Here’s one more brutal thought that I think the Government has considered but can’t say out loud.
At this point the only thing that can really accelerate vaccination rates may be the spread of the virus itself – fear. – Liam Dann
Like Political Correctness before it, Wokeness started as an admirable aim and ended up as a despicable smugness, inhabited by people who need never tackle their own shortcomings while there are demonised others to unload upon. – Julie Burchill
Wokeness is the roar of the entitled mediocre, desperate to hold centre stage and terrified by any challenge to their flimsy sense of self – a temper tantrum with a socially concerned alibi.
The word ‘Woke’ means anything other than the opposite of being asleep. But there is something creepy and smug about the word – indicating that one person is inherently better than others, without actually having to do anything to prove it. – Julie Burchill
Universities have now been refurbished as pity-party play-pens where feelings trump facts, as they do for infants.
The Woke would be less objectionable if they lived up to their own pristine standards, but they fall woefully short.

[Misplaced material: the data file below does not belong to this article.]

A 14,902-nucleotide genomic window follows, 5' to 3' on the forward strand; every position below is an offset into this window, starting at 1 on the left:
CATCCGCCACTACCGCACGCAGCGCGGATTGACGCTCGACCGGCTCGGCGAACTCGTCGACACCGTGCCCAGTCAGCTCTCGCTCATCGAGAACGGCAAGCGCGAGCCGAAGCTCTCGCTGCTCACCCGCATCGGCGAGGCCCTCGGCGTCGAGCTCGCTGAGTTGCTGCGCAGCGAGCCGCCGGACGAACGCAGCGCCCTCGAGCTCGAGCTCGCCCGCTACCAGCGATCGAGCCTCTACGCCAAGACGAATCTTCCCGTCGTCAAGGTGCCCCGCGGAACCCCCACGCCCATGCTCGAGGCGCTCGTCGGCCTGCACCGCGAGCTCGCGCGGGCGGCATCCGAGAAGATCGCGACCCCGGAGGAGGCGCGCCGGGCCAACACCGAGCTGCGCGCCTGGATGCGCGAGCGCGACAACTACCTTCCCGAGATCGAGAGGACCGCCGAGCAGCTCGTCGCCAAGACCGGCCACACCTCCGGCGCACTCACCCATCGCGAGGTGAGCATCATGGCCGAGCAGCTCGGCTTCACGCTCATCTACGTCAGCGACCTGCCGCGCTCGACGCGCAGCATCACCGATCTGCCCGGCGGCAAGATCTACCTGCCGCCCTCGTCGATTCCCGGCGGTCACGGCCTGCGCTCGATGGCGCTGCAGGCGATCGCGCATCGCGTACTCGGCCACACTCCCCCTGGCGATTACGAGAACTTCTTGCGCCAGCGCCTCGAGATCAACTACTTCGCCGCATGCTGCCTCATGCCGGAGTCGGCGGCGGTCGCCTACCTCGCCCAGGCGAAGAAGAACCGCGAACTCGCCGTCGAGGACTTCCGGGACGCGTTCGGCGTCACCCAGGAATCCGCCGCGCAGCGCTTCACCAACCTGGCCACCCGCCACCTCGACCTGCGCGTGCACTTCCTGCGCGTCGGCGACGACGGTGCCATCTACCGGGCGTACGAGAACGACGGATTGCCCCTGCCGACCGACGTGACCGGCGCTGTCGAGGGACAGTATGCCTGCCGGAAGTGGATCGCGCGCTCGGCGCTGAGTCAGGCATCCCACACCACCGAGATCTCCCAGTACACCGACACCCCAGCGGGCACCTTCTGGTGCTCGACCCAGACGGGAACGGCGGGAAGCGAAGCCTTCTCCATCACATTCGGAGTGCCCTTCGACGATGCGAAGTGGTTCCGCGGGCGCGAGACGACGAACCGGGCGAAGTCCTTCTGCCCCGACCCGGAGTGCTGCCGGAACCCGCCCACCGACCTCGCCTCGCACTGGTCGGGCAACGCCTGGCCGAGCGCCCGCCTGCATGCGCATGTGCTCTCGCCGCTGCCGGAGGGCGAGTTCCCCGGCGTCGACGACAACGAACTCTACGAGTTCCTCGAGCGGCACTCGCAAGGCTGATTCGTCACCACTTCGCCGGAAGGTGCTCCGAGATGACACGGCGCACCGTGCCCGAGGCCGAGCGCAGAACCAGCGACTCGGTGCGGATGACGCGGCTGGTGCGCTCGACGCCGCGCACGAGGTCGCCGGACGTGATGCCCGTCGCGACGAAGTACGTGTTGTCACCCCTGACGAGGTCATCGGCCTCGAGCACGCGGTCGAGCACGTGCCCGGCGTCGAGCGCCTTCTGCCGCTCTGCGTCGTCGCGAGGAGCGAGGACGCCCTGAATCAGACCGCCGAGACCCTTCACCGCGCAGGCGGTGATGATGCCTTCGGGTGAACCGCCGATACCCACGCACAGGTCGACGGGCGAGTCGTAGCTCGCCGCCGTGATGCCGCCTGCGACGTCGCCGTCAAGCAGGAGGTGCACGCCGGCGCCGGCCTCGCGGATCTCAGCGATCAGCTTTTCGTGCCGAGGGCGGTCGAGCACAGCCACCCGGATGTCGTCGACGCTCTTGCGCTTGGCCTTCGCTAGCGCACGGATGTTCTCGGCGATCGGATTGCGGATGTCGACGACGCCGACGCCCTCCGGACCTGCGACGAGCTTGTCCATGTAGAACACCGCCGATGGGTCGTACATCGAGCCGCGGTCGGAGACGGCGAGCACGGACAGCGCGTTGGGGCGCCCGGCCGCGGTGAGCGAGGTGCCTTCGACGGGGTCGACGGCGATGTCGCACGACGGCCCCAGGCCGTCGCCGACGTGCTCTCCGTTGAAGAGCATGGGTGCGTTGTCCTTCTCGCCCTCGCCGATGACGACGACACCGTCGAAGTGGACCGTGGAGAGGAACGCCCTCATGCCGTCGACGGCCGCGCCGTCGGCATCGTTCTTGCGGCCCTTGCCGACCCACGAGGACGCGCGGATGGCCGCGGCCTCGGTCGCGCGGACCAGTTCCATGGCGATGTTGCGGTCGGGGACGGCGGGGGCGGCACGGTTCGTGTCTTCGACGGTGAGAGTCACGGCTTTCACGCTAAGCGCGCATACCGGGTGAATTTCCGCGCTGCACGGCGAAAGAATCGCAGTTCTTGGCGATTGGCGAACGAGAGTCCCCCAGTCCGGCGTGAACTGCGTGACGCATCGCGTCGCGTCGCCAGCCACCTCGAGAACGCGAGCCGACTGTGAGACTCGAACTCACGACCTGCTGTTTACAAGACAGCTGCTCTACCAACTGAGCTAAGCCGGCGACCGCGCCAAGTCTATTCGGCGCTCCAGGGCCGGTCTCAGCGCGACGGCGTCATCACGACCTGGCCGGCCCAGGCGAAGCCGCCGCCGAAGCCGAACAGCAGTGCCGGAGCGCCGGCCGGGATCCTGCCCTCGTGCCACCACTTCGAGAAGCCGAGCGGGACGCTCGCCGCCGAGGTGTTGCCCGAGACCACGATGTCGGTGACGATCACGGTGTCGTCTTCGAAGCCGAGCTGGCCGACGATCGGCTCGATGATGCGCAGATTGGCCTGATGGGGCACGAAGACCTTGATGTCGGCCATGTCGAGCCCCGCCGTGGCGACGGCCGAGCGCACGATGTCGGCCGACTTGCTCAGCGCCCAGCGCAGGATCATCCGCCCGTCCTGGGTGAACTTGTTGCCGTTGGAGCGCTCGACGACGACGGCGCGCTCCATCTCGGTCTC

In an inversion of the psychiatrist Carl Jung’s great saying ‘You are what you do, not what you say you’ll do’, once you have identified as Woke you can get away with anything. – – Julie Burchill
In this age of safe spaces for all, the spaces where women are most vulnerable – toilets, jails, women’s refuges – were suddenly flung open to any rapacious trucker who had decided that he felt like a woman. – Julie Burchill
Shortly after hearing that Meghan planned to semi-retire from Royal duties in order to spend more time with her merchandising, I coined the phrase the ‘Grabdication’ (grabbing the limelight, grabbing the status, grabbing the cash) and my rehabilitation was complete. – Julie Burchill
The Grabdication was another Woke event, along with the Gender Recognition Act and the Remoaner refusal to accept Brexit, which while appearing to be liberal was actually the opposite.
The Grabdication told peasants that princes may do as they wish with no regard to public opinion; the Gender Recognition Act that men may do as they wish with no regard for the opinion of women; and a proposed second vote on Brexit that the ruling class may do as they wish and ignore the voice of the people. – Julie Burchill
In short, Green – like Wokeness itself – is the first socio-political movement in which every mover and shaker ranges from well-off to filthy rich.
Hearing the over-privileged halfwits of Extinction Rebellion talk about economic growth as if it were child abuse, you can sense real contempt towards people who believe that working at a job in order to make money and pay the taxes which keep society civil is a desirable thing to do. – Julie Burchill